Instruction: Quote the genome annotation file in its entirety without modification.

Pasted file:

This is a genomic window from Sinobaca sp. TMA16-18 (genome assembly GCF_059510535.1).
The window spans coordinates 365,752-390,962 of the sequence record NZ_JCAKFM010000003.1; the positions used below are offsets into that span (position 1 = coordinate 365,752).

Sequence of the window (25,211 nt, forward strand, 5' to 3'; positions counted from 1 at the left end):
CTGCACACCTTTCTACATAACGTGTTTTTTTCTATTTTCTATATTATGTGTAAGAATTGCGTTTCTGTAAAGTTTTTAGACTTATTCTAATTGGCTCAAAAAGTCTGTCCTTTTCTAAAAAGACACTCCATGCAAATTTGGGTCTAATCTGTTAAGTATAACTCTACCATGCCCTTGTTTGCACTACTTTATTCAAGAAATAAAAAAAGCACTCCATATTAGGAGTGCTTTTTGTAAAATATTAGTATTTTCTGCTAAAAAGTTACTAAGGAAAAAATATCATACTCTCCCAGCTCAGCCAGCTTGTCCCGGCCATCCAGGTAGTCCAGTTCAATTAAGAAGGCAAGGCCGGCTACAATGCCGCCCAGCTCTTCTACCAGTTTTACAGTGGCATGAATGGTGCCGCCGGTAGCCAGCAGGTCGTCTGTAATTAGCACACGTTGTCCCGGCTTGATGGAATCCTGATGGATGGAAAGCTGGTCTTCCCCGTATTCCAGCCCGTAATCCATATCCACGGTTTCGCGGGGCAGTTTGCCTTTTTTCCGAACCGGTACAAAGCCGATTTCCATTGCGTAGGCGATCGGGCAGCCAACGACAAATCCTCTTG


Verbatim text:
This is a genomic window from Sinobaca sp. TMA16-18 (genome assembly GCF_059510535.1).
The window spans coordinates 365,752-390,962 of the sequence record NZ_JCAKFM010000003.1; the positions used below are offsets into that span (position 1 = coordinate 365,752).

Sequence of the window (25,211 nt, forward strand, 5' to 3'; positions counted from 1 at the left end):
CTGCACACCTTTCTACATAACGTGTTTTTTTCTATTTTCTATATTATGTGTAAGAATTGCGTTTCTGTAAAGTTTTTAGACTTATTCTAATTGGCTCAAAAAGTCTGTCCTTTTCTAAAAAGACACTCCATGCAAATTTGGGTCTAATCTGTTAAGTATAACTCTACCATGCCCTTGTTTGCACTACTTTATTCAAGAAATAAAAAAAGCACTCCATATTAGGAGTGCTTTTTGTAAAATATTAGTATTTTCTGCTAAAAAGTTACTAAGGAAAAAATATCATACTCTCCCAGCTCAGCCAGCTTGTCCCGGCCATCCAGGTAGTCCAGTTCAATTAAGAAGGCAAGGCCGGCTACAATGCCGCCCAGCTCTTCTACCAGTTTTACAGTGGCATGAATGGTGCCGCCGGTAGCCAGCAGGTCGTCTGTAATTAGCACACGTTGTCCCGGCTTGATGGAATCCTGATGGATGGAAAGCTGGTCTTCCCCGTATTCCAGCCCGTAATCCATATCCACGGTTTCGCGGGGCAGTTTGCCTTTTTTCCGAACCGGTACAAAGCCGATTTCCATTGCGTAGGCGATCGGGCAGCCAACGACAAATCCTCTTG